Bottom Line: Significantly, neither Cvt9 nor Gsa9 is required for starvation-induced nonselective transport of bulk cytoplasmic cargo by macroautophagy.In P. pastoris Gsa9 is recruited to concentrated regions on the vacuole membrane that contact peroxisomes in the process of being engulfed by pexophagy.These biochemical and morphological results demonstrate that Cvt9 and the P. pastoris homologue Gsa9 may function at the step of selective cargo sequestration.

View Article: PubMed Central - PubMed

Affiliation: Department of Biology, University of Michigan, Ann Arbor, Michigan 48109, USA.

ABSTRACT
Three overlapping pathways mediate the transport of cytoplasmic material to the vacuole in Saccharomyces cerevisiae. The cytoplasm to vacuole targeting (Cvt) pathway transports the vacuolar hydrolase, aminopeptidase I (API), whereas pexophagy mediates the delivery of excess peroxisomes for degradation. Both the Cvt and pexophagy pathways are selective processes that specifically recognize their cargo. In contrast, macroautophagy nonselectively transports bulk cytosol to the vacuole for recycling. Most of the import machinery characterized thus far is required for all three modes of transport. However, unique features of each pathway dictate the requirement for additional components that differentiate these pathways from one another, including at the step of specific cargo selection.We have identified Cvt9 and its Pichia pastoris counterpart Gsa9. In S. cerevisiae, Cvt9 is required for the selective delivery of precursor API (prAPI) to the vacuole by the Cvt pathway and the targeted degradation of peroxisomes by pexophagy. In P. pastoris, Gsa9 is required for glucose-induced pexophagy. Significantly, neither Cvt9 nor Gsa9 is required for starvation-induced nonselective transport of bulk cytoplasmic cargo by macroautophagy. The deletion of CVT9 destabilizes the binding of prAPI to the membrane and analysis of a cvt9 temperature-sensitive mutant supports a direct role of Cvt9 in transport vesicle formation. Cvt9 oligomers peripherally associate with a novel, perivacuolar membrane compartment and interact with Apg1, a Ser/Thr kinase essential for both the Cvt pathway and autophagy. In P. pastoris Gsa9 is recruited to concentrated regions on the vacuole membrane that contact peroxisomes in the process of being engulfed by pexophagy. These biochemical and morphological results demonstrate that Cvt9 and the P. pastoris homologue Gsa9 may function at the step of selective cargo sequestration.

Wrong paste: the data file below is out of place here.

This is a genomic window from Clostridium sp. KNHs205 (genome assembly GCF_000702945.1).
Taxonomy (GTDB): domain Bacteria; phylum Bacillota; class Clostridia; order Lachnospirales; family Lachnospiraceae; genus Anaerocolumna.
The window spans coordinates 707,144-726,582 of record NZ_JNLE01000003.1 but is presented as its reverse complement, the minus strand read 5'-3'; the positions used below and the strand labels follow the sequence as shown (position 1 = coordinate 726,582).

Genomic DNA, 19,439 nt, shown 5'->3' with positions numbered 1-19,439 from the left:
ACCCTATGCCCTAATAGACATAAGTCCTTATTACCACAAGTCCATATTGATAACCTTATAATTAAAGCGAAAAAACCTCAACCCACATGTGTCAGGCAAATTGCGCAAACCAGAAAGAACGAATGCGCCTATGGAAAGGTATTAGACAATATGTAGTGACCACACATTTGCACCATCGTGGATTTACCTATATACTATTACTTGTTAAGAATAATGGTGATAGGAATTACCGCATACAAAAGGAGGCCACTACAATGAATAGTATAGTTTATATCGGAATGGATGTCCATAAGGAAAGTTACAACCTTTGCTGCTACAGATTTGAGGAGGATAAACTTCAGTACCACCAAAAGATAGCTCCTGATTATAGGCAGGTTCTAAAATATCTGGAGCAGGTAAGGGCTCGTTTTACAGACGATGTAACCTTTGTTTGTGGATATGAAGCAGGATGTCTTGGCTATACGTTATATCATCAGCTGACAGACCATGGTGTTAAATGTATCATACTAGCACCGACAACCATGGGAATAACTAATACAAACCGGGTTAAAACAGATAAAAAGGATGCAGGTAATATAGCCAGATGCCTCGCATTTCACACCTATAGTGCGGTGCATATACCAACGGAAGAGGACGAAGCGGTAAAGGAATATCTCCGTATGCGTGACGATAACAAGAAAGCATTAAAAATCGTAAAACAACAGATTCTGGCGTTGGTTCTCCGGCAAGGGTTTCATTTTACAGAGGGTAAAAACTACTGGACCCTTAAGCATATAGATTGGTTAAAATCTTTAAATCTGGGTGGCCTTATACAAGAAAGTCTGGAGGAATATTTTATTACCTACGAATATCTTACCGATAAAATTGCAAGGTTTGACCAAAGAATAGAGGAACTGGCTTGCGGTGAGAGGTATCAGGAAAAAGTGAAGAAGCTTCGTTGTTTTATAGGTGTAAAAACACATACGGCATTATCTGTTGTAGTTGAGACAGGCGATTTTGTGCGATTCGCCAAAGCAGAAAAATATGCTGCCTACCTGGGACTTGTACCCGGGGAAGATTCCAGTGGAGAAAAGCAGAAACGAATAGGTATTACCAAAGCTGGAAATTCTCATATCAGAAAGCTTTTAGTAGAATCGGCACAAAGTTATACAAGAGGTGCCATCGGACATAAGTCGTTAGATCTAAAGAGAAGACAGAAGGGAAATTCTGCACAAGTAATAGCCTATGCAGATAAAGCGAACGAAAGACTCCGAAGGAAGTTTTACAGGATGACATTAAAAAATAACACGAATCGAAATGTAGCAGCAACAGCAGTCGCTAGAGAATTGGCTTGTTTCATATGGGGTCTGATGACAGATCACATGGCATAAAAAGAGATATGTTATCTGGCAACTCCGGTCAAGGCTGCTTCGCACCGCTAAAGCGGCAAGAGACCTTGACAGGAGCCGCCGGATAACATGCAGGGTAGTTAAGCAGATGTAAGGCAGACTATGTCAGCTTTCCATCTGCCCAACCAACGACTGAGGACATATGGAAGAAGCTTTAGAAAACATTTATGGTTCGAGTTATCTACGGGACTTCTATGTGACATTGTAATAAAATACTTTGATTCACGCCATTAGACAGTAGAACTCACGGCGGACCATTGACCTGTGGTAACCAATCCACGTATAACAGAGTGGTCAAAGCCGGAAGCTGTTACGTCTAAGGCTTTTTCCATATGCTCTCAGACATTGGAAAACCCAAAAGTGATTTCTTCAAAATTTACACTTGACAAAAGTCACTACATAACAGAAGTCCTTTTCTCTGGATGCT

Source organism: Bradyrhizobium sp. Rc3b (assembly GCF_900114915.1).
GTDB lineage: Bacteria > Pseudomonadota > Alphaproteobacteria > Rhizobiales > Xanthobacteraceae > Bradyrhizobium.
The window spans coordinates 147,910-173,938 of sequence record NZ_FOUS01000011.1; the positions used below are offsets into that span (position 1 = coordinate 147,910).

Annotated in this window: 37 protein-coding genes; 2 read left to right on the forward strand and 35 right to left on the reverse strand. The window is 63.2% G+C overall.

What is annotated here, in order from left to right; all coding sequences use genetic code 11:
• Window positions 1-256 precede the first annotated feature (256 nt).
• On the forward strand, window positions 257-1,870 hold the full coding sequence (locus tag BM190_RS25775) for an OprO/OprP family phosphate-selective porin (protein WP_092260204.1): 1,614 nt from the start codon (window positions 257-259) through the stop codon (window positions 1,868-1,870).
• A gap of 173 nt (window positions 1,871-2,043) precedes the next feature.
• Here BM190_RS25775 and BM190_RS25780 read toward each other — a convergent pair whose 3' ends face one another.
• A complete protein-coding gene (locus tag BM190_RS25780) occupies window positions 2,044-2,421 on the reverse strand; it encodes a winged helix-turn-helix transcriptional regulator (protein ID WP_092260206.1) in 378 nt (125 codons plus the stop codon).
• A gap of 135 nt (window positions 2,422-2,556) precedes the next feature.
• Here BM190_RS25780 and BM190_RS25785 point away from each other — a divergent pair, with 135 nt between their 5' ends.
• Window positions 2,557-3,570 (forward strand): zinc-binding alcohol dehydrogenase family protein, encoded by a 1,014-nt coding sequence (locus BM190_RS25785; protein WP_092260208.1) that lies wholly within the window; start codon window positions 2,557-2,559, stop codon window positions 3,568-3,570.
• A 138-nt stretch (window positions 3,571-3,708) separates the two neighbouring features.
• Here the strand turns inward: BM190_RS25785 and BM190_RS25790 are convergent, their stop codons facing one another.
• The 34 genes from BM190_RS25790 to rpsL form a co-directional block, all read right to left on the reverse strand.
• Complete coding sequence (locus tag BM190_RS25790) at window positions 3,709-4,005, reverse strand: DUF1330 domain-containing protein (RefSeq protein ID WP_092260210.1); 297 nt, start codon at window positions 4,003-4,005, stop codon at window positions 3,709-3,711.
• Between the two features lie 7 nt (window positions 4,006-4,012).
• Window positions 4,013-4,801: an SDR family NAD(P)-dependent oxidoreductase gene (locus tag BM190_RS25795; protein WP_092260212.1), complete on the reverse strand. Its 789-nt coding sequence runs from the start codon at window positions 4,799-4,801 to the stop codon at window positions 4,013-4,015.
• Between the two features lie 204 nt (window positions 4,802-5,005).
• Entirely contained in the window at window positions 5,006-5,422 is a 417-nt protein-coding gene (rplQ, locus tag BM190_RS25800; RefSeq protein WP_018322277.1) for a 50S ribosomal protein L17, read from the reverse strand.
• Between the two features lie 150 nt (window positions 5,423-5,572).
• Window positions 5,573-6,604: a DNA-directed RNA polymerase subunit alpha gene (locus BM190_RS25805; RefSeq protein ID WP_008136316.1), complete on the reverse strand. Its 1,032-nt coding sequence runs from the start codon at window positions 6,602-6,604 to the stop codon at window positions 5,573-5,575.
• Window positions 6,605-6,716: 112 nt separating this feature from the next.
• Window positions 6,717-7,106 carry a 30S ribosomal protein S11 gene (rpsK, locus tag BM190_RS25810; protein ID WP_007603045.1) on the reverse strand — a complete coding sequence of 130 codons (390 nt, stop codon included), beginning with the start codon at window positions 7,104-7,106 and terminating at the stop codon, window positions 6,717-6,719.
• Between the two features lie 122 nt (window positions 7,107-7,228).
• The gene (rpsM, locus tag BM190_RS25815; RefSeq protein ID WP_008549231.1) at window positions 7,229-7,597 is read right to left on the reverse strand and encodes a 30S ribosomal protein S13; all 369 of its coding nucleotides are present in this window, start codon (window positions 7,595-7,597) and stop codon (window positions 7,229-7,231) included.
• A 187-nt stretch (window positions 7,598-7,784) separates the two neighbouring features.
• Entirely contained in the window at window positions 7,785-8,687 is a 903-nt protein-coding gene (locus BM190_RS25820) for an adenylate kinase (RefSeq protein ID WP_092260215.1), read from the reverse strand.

Show MeSH
Related in: MedlinePlus